And maybe I even owe some credit to the canyon itself. To that feeling of turning off PCH onto Topanga Canyon Boulevard, winding your way up through hills and oaks and sandstone peaks where ocean murk creeps in at night, filling the place with Brigadoon mist. There’s a dental X-ray apron feeling of anxiety weighing on you as you navigate a writing career in Los Angeles, a city of haves and have-nots and pretend-to-haves and never-happy-with-what-they-haves. But on those afternoons, I’d turn right at the corner where beach meets mountain, and I was suddenly in the woods, hearing the sounds of hawks and mourning doves and coyote packs screaming like they’re watching someone open gifts at a baby shower. Most important, there was an Australian shepherd who wanted me to come hike at Red Rock Canyon Park with the man who adopted him. The man who would see his dog seemingly deep in thought and stop to ask, “What’s on your mind, Chance?” I didn’t want to lose this pack.
I realized the man deserved a second chance. The same one he’d given this dog. We went from ambivalent to back together to married. We were a trio.
Meanwhile, Chance’s rap sheet grew.
“This is a dog that needs to be managed,” said a trainer. A human had clearly done something terrible to Chance in his first 2 ½ years of life. If we were seated at a sidewalk cafe, Chance would wag his docked Aussie tail if a fellow canine walked by. But if a 1,000-year-old man with a cane shuffled past, those were the pants he’d lunge for. He once lifted a leg and peed on a friend’s Christmas tree. He was a serial humper. He stole off countertops. He destroyed a couch.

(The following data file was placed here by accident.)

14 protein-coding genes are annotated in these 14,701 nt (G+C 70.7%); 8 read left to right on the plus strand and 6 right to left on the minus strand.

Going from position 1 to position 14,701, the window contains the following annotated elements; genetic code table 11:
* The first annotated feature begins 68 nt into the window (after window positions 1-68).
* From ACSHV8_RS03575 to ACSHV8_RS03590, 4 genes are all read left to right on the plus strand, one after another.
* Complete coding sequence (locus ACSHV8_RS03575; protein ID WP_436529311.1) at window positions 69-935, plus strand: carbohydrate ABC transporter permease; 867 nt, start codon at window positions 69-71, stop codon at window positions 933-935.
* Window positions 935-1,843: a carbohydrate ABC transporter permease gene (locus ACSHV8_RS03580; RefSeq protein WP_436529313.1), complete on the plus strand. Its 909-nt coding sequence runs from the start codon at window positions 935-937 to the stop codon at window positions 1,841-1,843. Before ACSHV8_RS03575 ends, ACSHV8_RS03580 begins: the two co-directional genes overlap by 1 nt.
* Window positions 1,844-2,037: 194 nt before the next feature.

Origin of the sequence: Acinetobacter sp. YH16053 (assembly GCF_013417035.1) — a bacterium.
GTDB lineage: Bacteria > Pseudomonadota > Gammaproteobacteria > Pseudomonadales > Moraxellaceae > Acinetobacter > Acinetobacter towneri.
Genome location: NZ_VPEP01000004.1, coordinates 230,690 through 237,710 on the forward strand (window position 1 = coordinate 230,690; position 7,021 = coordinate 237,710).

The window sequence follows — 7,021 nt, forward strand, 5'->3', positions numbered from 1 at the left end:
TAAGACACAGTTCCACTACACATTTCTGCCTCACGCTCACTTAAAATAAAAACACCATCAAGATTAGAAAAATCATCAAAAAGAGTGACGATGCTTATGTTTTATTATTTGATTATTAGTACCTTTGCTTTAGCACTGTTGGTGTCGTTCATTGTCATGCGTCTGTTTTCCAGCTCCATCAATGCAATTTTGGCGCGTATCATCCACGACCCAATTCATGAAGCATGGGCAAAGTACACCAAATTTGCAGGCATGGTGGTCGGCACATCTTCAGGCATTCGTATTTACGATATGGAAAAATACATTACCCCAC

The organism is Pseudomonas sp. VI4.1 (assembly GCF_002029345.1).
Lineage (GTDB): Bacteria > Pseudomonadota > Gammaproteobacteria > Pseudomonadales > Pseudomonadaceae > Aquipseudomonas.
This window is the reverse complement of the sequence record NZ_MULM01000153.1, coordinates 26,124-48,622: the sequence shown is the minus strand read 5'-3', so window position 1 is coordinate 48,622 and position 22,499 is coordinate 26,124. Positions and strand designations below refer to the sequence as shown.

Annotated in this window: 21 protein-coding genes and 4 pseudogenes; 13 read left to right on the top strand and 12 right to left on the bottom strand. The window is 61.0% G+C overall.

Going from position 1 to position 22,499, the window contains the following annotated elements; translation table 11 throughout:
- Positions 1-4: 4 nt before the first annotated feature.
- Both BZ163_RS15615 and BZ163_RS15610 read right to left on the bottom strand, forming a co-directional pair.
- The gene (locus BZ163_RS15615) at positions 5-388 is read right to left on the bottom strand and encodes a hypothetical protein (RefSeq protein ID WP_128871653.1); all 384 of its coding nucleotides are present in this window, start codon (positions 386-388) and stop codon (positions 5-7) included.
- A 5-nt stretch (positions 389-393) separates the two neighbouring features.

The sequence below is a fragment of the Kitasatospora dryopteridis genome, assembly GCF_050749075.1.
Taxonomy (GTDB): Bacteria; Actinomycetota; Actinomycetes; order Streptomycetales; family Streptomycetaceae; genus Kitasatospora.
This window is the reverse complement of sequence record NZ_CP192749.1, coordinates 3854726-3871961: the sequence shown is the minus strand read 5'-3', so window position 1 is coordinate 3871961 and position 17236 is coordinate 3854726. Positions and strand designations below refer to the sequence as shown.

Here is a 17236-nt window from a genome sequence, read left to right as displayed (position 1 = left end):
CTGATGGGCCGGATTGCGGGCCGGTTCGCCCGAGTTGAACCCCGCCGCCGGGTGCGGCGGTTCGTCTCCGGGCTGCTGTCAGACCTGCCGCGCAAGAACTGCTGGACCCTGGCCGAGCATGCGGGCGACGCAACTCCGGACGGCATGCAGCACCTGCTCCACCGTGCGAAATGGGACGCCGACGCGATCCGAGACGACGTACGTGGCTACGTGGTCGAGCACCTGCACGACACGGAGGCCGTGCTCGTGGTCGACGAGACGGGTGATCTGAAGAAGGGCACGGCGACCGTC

The morning after a dinner party, I found him on top of the table, surrounded by crystal wine glasses, eating the remains of a cheese plate. Seeing me, he went in for a last bite and then leaped over the stemware with a Baryshnikov-like grace. I once caught him finishing a loaf of bread and wondered if he might actually be my biological son. When a new neighbor remarked, “Oh, you guys have the fat red dog that barks on the balcony,” I explained he was a home security system you need to feed twice a day. Also, he was fluffy, not fat.
Earlier this fall, 11 years after meeting him, we said goodbye on our living room floor. They’d found an inoperable heart mass. He was in pain. We weren’t putting an almost 14-year-old dog through chemo. As the vet inserted the needle, he tried to nip her. He was Chance up to his final moment. Misunderstood by most. Loved by us.
We always called him “Poor little Chance” because of his rough start. My sister-in-law once gave us a dubious staredown and said, “There is nothing poor about that dog.”
Now that he’s gone and there’s a new rescue dog named Larry chewing our couch, I realize it’s true: There was nothing poor about him. He’s the old soul who helped me understand no human or dog is perfect. No beginning is perfect. You have to take a chance.